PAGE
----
You want it all – speed, power, agility, and of course, bone crushing strength. Look no further if you’ve lost a step and want to get back to being an athlete without losing your hard earned gains in the weight room.
By Ryan Patrick
This piece is written for the guy or gal who wants to recapture athleticism while retaining, or even enhancing, their gains. I cannot consider the heresy of asking you to renounce strength to restore athleticism.
I consider myself an athlete first. And a strength athlete second.
Thus, my dilemma: I love PR’s. I love competition. I love powerlifting. I love strongman. I love stupid feats of strength. I’m a competitor. I love it all.
However, the longer I have a singular focus on strength sports, the more I surrender athleticism. There’s a point where excessive practice of high forces at low velocities will deplete speed and power.
I believe you CAN have it all. You just can’t do it all.
Raising attributes across the board Madden-style means that, at times, some will need to be maintained while others are augmented.
Many of us share a similar origin story: would-be athlete didn’t cut it/plagued by injuries finds redemption in the weight room.
Strength training was either a means to rebuild a broken body or a competitive outlet we desperately sought in “retirement.” Or both.
Maybe you share this split personality. The “athlete” always wants to maintain the ability to feel powerful, explosive, and agile. You want to be able to play pick-up, go harder than ever, and not regret it the next day. This is at odds with the “bro” who wants to crush gym numbers. You know – mo’ weight, mo’ strength.
Below I’m going to share a few thoughts on how I reconcile these competing ideas for the guys and gals who want it all: speed, power, and strength.
To avoid the atrocity of blindly throwing speed and power work at a certified meat monkey, I have four concepts to guide your programming. Let’s rekindle the affinity between athlete and bro.
#1 – Enhance Expansion Strategies
I give credit to Bill Hartman for this terminology. In his paradigm two global movement strategies are available: compression and expansion. They are a function of how you create pressure in your body by moving fluid and air. If you compress you are producing force and when you expand you are absorbing force. These strategies balance movement and output.
Expansion and compression are linked with inhalation and exhalation, respectively. During breathing, the joints respond to pressure changes from inflating and deflating lungs.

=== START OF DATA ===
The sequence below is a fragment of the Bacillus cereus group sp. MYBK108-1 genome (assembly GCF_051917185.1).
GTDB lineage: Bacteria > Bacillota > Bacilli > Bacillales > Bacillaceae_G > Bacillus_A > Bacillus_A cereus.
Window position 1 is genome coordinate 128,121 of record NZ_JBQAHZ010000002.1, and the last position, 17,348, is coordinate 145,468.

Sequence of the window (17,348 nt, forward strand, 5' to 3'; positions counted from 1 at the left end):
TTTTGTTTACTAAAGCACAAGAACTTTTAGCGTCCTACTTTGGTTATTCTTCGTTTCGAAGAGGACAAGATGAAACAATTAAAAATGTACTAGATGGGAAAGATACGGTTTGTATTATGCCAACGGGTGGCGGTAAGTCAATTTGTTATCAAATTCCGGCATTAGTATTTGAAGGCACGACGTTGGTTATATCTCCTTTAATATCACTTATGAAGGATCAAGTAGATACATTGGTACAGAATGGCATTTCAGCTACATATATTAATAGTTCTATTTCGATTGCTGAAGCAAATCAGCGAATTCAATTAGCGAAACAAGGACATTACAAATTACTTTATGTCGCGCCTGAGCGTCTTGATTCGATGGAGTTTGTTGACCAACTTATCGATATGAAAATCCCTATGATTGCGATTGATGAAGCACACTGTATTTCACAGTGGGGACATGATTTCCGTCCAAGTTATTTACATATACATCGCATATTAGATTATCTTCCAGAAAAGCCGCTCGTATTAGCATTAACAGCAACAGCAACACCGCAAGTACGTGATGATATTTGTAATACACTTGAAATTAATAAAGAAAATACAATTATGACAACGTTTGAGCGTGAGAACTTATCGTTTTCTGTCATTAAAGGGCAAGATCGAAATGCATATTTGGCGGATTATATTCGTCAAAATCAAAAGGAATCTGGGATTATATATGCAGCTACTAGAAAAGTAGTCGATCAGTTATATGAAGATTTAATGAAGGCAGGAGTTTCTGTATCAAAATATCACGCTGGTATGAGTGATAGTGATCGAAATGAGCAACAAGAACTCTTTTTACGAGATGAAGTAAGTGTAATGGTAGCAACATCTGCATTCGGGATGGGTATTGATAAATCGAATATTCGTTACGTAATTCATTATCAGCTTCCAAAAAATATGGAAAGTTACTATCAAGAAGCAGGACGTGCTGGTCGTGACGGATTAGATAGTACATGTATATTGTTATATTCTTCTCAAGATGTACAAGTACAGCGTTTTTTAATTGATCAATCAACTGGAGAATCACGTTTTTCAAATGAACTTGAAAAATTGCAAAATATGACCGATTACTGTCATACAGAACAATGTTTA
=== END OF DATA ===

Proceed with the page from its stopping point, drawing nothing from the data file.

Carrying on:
One insight into your global compensatory strategy is the infrasternal angle. This is the angle of the ribs formed by the lower cartilaginous ribs that attach at the xiphoid. They represent the position of the rib cage laterally with a wide and narrow being a bucket handle up or down, respectively.
If you want a deep dive, I love this Movement Debrief with Zac Cupples.
Your skeletal structure biases you toward one of these presentations. The flimsy lower ribs are easily movable and represent a primary area of compensation. If someone has a wide ISA, roughly defined as over 100 degrees, it indicates that the axial skeleton is in a position associated with exhalation. In this scenario, the ribs have moved laterally and superiorly (inhalation) as a compensation. The inhalation is a compensation for an exhaled axial skeleton.
A narrow ISA is the opposite: an axial skeleton stuck in inhalation (roughly 90 degrees or less) but compensates with an exhale at the ISA by closing it.
It’s crucial to understand that lifting big weights superimposes a compressive strategy regardless of your architecture. Compression overcomes. It is strength. It is speed. It is power. It is everything. And at the extremes, it’s a potential liability.
Weightlifting produces a strong compressive strategy that makes you—get this—better at lifting weights. Over time this may limit certain ranges of motion. High degrees of freedom under heavy load aren’t useful.
For athletes, this could impede hip rotation that is required for effective loading and unloading of a hip to cut or dump a pelvis so far forward that the shin must cast out when sprinting thereby threatening the hamstrings. Recapturing some expansion capabilities implies the need for increasing joint variability, but it appreciates that orientation of the axial skeleton is the gateway rather than gratuitous volumes of mobility drills.
Yogis aren’t known for strength and athletes aren’t known for being limber. In this context—building a powerful athlete from a meat monkey—you must retain the benefits of compression to drive strength and speed while having enough expansion to absorb force and change direction.
This begs the question: How do I do this?
I advise entering the octagon with much more than breathing exercises. They can be useful, but you will not woo-sah your way to athletic capabilities.
A strong, superficial compressive strategy may require loading to create expansion. If this is confusing, consider the fact that many a meat monkey thinks that 225 on a squat feels better than an empty barbell. External load, to a point, can assist.
There are levels to how much compression can be created as a strategy. Recall that you are managing pressures. By shifting posture and loading (e.g., moving from a back squat to a front squat), you can influence the management of compression and expansion. The body will move through the path of least resistance.